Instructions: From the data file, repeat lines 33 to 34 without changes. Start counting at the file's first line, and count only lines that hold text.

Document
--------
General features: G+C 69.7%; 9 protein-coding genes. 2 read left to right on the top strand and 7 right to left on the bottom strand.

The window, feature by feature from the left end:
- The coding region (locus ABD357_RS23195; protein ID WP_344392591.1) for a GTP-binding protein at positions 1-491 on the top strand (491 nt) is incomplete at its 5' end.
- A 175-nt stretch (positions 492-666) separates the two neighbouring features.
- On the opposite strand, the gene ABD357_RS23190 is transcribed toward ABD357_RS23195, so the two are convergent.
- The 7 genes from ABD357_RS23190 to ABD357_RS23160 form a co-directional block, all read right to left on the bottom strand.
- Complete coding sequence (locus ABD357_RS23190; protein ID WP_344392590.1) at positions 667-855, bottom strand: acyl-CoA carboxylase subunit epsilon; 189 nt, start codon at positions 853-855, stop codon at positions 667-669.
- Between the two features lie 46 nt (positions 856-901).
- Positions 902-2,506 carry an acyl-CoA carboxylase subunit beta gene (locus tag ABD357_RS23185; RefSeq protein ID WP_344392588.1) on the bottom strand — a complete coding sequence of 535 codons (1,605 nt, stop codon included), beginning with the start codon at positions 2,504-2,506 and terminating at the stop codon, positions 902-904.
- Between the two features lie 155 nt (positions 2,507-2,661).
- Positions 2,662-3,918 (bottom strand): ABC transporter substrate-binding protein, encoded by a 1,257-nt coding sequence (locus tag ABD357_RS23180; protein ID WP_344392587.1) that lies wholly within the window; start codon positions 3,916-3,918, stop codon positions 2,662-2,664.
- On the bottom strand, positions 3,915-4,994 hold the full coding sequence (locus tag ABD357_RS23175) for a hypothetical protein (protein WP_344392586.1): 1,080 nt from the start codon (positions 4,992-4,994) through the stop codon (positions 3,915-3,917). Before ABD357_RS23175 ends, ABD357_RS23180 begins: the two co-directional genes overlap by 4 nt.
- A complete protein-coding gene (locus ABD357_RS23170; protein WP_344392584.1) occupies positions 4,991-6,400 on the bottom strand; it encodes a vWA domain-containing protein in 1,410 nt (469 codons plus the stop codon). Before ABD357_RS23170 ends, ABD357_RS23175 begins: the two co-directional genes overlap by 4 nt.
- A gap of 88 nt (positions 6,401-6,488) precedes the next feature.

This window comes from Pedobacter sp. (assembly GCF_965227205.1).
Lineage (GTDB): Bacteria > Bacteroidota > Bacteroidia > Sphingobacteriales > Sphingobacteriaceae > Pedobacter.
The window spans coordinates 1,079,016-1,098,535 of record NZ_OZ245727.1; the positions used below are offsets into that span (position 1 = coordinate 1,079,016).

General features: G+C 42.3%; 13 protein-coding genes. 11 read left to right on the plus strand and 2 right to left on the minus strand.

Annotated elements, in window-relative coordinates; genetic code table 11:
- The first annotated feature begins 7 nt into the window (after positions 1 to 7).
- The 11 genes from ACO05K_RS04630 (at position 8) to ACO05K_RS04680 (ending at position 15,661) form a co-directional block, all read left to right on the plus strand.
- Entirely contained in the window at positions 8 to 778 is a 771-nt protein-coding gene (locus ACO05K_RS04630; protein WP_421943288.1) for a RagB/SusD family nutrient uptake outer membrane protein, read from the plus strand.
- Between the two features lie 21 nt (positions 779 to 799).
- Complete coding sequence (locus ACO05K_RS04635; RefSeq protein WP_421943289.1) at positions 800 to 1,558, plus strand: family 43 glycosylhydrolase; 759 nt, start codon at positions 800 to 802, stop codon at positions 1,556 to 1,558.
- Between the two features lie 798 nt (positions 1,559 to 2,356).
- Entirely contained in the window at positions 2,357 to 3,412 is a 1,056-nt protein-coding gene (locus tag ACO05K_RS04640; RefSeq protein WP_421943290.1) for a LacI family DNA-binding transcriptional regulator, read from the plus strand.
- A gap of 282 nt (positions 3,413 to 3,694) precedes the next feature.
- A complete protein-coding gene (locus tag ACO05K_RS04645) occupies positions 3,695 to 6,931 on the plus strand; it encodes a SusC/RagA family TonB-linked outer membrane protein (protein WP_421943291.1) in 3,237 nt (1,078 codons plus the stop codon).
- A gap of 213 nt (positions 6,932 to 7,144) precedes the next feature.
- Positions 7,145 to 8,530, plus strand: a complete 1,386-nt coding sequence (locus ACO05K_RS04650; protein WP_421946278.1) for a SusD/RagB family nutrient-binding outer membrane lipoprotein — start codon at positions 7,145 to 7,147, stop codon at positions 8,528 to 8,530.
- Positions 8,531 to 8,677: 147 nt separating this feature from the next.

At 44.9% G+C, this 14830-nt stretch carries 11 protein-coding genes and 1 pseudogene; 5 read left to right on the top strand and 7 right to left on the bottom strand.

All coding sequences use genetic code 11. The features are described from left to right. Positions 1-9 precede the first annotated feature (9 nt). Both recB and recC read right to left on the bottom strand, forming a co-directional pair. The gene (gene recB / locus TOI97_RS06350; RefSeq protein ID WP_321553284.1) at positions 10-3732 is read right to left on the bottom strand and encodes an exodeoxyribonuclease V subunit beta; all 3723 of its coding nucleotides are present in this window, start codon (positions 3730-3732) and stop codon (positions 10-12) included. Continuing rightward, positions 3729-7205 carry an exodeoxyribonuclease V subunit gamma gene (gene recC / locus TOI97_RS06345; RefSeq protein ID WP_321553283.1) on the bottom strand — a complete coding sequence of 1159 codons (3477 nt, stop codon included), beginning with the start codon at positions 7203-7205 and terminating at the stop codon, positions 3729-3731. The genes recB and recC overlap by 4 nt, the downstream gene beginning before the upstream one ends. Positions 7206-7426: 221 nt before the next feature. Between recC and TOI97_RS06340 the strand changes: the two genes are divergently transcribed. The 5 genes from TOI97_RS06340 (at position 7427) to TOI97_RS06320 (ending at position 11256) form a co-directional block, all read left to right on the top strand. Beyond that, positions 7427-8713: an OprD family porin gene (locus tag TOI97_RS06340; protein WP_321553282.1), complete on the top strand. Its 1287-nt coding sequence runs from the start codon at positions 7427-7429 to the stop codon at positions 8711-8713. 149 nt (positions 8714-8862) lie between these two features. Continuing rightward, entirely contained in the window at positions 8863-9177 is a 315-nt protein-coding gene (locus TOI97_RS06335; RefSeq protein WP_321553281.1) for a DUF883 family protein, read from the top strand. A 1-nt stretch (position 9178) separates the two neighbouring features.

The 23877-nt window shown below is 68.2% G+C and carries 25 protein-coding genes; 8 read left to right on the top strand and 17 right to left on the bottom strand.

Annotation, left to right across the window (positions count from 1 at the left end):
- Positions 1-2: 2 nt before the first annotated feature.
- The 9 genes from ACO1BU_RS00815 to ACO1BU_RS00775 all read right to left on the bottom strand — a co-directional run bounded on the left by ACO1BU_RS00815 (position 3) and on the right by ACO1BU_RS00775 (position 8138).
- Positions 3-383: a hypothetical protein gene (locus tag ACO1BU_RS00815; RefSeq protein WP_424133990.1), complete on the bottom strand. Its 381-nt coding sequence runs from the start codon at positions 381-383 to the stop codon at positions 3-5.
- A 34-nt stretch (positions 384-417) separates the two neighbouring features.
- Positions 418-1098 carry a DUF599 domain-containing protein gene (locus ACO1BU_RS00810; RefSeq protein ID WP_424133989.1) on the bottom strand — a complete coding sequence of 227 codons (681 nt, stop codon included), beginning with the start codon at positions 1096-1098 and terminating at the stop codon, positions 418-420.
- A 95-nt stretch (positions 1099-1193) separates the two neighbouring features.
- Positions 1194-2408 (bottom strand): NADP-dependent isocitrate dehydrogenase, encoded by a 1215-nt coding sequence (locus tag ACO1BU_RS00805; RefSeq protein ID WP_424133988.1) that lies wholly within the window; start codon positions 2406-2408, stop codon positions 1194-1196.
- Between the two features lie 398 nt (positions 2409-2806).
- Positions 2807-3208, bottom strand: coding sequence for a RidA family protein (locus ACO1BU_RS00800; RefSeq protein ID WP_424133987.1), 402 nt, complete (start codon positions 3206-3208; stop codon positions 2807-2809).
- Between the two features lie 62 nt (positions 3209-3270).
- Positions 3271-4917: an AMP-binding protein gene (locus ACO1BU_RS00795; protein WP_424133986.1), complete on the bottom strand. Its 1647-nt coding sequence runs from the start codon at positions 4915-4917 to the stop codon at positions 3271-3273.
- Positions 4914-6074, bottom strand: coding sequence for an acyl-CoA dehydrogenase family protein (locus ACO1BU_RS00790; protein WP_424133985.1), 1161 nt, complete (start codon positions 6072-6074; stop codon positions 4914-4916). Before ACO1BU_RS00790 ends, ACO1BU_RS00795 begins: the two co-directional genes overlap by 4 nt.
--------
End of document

All coding sequences use genetic code 11. The features are described from left to right. Positions 1-9 precede the first annotated feature (9 nt). Both recB and recC read right to left on the bottom strand, forming a co-directional pair. The gene (gene recB / locus TOI97_RS06350; RefSeq protein ID WP_321553284.1) at positions 10-3732 is read right to left on the bottom strand and encodes an exodeoxyribonuclease V subunit beta; all 3723 of its coding nucleotides are present in this window, start codon (positions 3730-3732) and stop codon (positions 10-12) included. Continuing rightward, positions 3729-7205 carry an exodeoxyribonuclease V subunit gamma gene (gene recC / locus TOI97_RS06345; RefSeq protein ID WP_321553283.1) on the bottom strand — a complete coding sequence of 1159 codons (3477 nt, stop codon included), beginning with the start codon at positions 7203-7205 and terminating at the stop codon, positions 3729-3731. The genes recB and recC overlap by 4 nt, the downstream gene beginning before the upstream one ends. Positions 7206-7426: 221 nt before the next feature. Between recC and TOI97_RS06340 the strand changes: the two genes are divergently transcribed. The 5 genes from TOI97_RS06340 (at position 7427) to TOI97_RS06320 (ending at position 11256) form a co-directional block, all read left to right on the top strand. Beyond that, positions 7427-8713: an OprD family porin gene (locus tag TOI97_RS06340; protein WP_321553282.1), complete on the top strand. Its 1287-nt coding sequence runs from the start codon at positions 7427-7429 to the stop codon at positions 8711-8713. 149 nt (positions 8714-8862) lie between these two features. Continuing rightward, entirely contained in the window at positions 8863-9177 is a 315-nt protein-coding gene (locus TOI97_RS06335; RefSeq protein WP_321553281.1) for a DUF883 family protein, read from the top strand. A 1-nt stretch (position 9178) separates the two neighbouring features.

The 23877-nt window shown below is 68.2% G+C and carries 25 protein-coding genes; 8 read left to right on the top strand and 17 right to left on the bottom strand.